I am currently a freshly minted IRS revenue agent in the Northeast right out of school. I’m the guy that audits the tax returns of small business and the self-employed (Schedule C’s and 1120’s). I’ve been at the job for about 10 months, and lately I’ve been starting to wonder: if this whole IRS thing doesn’t pan out, what are my options? Do public accounting firms of any size see any value in the experience gained here? From what I’ve experienced, employment at the IRS is a one-way street, either attracting grads with the ink still wet from their degree, or mid-career public accountants who value personal and family time more than money. Since I’m a young grad with no family to speak of, I feel like a lot of the non-monetary benefits are lost on me.

This job has its pros and cons. It’s probably one of the safest jobs in the country for anyone with an accounting degree, and it’s borderline illegal to work more than 40 hours per week because we’re unionized. Supposedly once you’re in for a few years, you can do “anything you want” within the organization, but I find that hard to believe because due to our reduced FY 2012 budget, we’re the last class to be hired for a while, so who is going to keep doing my job when everyone goes to do “anything they want?” Also, after 3-4 years, the salaries plateau big time, and we definitely make less than our public accounting counterparts throughout our careers. Furthermore, it literally takes an act of Congress to get anything substantial changed.

So my bottom line question to you (and the readers) is this: if I wanted to jump ship and go somewhere that my title carries a little less universal hatred, as well as advance my career prospects, what could I expect for opportunities, particularly in the public accounting sector?

Sincerely,
Agent Curious

Dear Agent Curious,

I’m happy to say that you’re first IRS agent to come to us for advice. Whether that means you value what we have to say or you’re simply desperate isn’t clear but regardless, thanks for reaching out.

Now then. Your problem. Personally, I feel as though the stigma associated with working for the IRS is a little overblown. Just because some of your colleagues chase down loose change and politicians call you names, that doesn’t mean you don’t have skills that aren’t valuable for private employers. The knowledge you are curating about small businesses and their compliance issues are extremely valuable and many CPA firms would gladly talk to you about your experience and how it will work for them and their clients.

Furthermore, with your inside knowledge about the Service and how is picks and chooses returns for audit, you’ll be able to better serve your clients by saying, “I assure you this will result in a Young Buck-esque raid of your business.” This knowledge of the inner workings might even be more valuable than what you actually learn on the job.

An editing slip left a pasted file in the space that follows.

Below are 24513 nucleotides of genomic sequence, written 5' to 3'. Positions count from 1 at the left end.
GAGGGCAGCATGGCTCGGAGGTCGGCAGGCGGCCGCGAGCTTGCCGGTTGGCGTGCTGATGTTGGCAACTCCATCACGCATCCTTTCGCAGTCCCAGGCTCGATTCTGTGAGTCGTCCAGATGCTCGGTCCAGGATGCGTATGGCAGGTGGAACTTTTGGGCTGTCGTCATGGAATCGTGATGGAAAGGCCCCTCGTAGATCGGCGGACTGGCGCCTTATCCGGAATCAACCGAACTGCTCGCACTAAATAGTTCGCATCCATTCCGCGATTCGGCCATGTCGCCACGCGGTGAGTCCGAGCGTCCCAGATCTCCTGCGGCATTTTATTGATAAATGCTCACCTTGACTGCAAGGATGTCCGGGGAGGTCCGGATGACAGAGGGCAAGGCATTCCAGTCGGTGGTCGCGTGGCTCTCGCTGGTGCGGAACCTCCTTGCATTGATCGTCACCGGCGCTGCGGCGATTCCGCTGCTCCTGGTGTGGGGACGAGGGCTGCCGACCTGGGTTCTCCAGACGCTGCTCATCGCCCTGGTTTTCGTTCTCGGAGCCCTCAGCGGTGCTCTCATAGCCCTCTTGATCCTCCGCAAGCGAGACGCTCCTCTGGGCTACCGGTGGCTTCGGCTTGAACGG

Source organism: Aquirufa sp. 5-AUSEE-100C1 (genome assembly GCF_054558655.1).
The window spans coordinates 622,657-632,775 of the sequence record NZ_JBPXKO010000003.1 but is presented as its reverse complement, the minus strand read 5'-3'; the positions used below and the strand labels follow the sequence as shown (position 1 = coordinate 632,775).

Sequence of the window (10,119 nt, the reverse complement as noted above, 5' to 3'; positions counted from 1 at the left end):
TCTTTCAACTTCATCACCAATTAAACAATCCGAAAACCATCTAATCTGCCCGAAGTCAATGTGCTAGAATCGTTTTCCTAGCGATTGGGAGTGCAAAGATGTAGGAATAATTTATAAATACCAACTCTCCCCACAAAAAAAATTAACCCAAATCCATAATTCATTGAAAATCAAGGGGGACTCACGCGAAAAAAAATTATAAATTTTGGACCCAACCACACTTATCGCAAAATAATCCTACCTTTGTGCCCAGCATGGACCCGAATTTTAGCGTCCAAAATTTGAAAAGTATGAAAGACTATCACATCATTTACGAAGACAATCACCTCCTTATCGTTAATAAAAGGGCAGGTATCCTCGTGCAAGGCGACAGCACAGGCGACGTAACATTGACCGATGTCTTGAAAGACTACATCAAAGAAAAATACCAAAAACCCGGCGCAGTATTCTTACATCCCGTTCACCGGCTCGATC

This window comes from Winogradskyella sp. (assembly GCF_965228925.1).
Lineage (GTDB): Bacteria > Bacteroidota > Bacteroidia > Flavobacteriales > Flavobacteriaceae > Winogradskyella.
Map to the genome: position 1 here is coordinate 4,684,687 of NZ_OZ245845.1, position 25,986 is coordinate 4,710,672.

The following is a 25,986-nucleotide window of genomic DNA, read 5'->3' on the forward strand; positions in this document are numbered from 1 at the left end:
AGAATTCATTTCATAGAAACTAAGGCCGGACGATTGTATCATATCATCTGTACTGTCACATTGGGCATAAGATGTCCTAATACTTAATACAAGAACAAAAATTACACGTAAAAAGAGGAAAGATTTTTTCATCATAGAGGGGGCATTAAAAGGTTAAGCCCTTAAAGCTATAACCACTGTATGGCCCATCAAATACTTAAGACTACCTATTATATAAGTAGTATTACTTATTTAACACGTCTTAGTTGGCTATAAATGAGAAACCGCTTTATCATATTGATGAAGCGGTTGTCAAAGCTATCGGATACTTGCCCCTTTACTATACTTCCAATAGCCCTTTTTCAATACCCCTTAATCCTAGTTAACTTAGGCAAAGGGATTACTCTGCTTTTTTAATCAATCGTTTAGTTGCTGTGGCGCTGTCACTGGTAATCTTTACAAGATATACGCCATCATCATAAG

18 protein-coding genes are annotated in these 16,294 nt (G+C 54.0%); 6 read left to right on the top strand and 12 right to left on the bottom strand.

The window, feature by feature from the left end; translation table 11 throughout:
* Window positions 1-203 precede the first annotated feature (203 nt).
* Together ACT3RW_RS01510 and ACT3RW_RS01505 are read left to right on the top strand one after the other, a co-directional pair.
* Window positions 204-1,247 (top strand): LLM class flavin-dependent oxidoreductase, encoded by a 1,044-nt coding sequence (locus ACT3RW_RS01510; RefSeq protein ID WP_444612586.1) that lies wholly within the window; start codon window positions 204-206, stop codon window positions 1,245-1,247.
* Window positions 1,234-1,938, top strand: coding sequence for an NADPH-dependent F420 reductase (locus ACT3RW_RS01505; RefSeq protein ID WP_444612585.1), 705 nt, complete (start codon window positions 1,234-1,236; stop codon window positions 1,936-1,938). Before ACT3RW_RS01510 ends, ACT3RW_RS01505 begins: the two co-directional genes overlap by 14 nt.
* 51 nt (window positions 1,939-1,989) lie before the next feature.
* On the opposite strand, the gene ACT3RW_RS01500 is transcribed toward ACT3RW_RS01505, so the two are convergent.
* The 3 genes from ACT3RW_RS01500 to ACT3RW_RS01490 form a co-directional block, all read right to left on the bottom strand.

Right now, your best opportunities would be with public accounting firms that specialize in tax compliance for small businesses. Just like any other job, if you are able to jump around inside the Service and see various types of returns (partnerships, larger businesses), your skill set will be even more valuable. A few more years doing Doug Shulman’s dirty work could pay big dividends down the road.

Any former/current IRS agents out there with insight? Drop your knowledge in the comments.

One Wouldn’t Think You’d Have to Be Wary of a Tax Prep Business Called “420 Multiservices”

In the Bronx, no less.

According to an indictment unsealed Tuesday in Manhattan federal court, Charles prepared tax returns at a tax preparation business called “420 Multiservices” in Bronx, N.Y., in 2006. Between 2006 and 2007, Charles, 34, Patterson, 29, Nekiya Edwards, 32, and Akmell Edwards, 33, engaged in a scheme to use stolen and other identification information, including names, dates of birth, and Social Security numbers, to file fraudulent tax returns.

[…]

According to the indictment, in March 2008, Patterson was approached by agents of the IRS-CID. During that encounter, Patterson threatened the agents, stating, among other things, “I know you guys got guns, so what,” and “That’s why I kill guys like you.”

Bronx Group Charged in Tax Refund Scheme and Threatening IRS Agents [AT]

An IRS agent walks into a CFO’s office…

This was sent to me by my 69-year-old landlord who is spending his winter in Florida and we humbly present it to you now for your reading pleasure during this lovely busy season.

At the end of the tax year, the IRS office sent an inspector to audit the books of a local hospital. While the IRS agent was checking the books he turned to the CFO of the hospital and said, “I notice you buy a lot of bandages. What do you do with the end of the roll when there’s too little left to be of any use?”

“Good question,” noted the CFO. “We save them up and send them back to the bandage company and every now and then they send us a free box of bandages.”

“Oh,” replied the auditor, somewhat disappointed that his unusual question had a practical answer. But on he went, in his obnoxious way. “What about all these plaster purchases? What do you do with what’s left over after setting a cast on a patient?”

“Ah, yes,” replied the CFO, realizing that the inspector was trying to trap him with an unanswerable question. “We save it and send it back to the manufacturer, and every now and then they send us a free package of plaster.”

“I see,” replied the auditor, thinking hard about how he could fluster the know-it-all CFO. “Well,” he went on, “What do you do with all the leftover foreskins from the circumcisions you perform?”

“Here, too, we do not waste,” answered the CFO. “What we do is save all the little foreskins and send them to the IRS office, and about once a year they send us a complete dick.”